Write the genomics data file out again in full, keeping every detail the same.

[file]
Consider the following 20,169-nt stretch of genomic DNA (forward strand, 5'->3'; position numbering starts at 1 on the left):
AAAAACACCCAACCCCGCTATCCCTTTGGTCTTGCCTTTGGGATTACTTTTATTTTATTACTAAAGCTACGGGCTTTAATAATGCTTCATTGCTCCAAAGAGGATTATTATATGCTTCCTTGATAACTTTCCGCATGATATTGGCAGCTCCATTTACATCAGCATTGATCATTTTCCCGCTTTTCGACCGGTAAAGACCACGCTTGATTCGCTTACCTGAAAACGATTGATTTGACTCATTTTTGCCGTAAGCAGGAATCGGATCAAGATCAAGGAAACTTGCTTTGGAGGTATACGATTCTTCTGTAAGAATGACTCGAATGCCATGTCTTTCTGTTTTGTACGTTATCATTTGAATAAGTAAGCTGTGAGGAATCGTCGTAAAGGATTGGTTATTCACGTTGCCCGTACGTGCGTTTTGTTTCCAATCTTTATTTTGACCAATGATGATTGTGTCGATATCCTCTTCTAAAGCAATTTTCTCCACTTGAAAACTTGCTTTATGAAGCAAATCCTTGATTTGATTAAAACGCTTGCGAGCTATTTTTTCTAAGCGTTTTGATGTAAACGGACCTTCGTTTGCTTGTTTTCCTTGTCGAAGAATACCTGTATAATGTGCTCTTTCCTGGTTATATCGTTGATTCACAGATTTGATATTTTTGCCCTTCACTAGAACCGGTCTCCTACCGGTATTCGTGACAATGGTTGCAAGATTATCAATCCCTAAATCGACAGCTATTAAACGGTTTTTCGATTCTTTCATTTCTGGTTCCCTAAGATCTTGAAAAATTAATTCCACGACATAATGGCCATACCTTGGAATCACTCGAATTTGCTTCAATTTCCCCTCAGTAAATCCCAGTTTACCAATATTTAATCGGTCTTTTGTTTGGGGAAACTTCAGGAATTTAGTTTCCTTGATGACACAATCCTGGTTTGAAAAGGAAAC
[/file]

Consider the following 20,169-nt stretch of genomic DNA (forward strand, 5'->3'; position numbering starts at 1 on the left):
AAAAACACCCAACCCCGCTATCCCTTTGGTCTTGCCTTTGGGATTACTTTTATTTTATTACTAAAGCTACGGGCTTTAATAATGCTTCATTGCTCCAAAGAGGATTATTATATGCTTCCTTGATAACTTTCCGCATGATATTGGCAGCTCCATTTACATCAGCATTGATCATTTTCCCGCTTTTCGACCGGTAAAGACCACGCTTGATTCGCTTACCTGAAAACGATTGATTTGACTCATTTTTGCCGTAAGCAGGAATCGGATCAAGATCAAGGAAACTTGCTTTGGAGGTATACGATTCTTCTGTAAGAATGACTCGAATGCCATGTCTTTCTGTTTTGTACGTTATCATTTGAATAAGTAAGCTGTGAGGAATCGTCGTAAAGGATTGGTTATTCACGTTGCCCGTACGTGCGTTTTGTTTCCAATCTTTATTTTGACCAATGATGATTGTGTCGATATCCTCTTCTAAAGCAATTTTCTCCACTTGAAAACTTGCTTTATGAAGCAAATCCTTGATTTGATTAAAACGCTTGCGAGCTATTTTTTCTAAGCGTTTTGATGTAAACGGACCTTCGTTTGCTTGTTTTCCTTGTCGAAGAATACCTGTATAATGTGCTCTTTCCTGGTTATATCGTTGATTCACAGATTTGATATTTTTGCCCTTCACTAGAACCGGTCTCCTACCGGTATTCGTGACAATGGTTGCAAGATTATCAATCCCTAAATCGACAGCTATTAAACGGTTTTTCGATTCTTTCATTTCTGGTTCCCTAAGATCTTGAAAAATTAATTCCACGACATAATGGCCATACCTTGGAATCACTCGAATTTGCTTCAATTTCCCCTCAGTAAATCCCAGTTTACCAATATTTAATCGGTCTTTTGTTTGGGGAAACTTCAGGAATTTAGTTTCCTTGATGACACAATCCTGGTTTGAAAAGGAAAC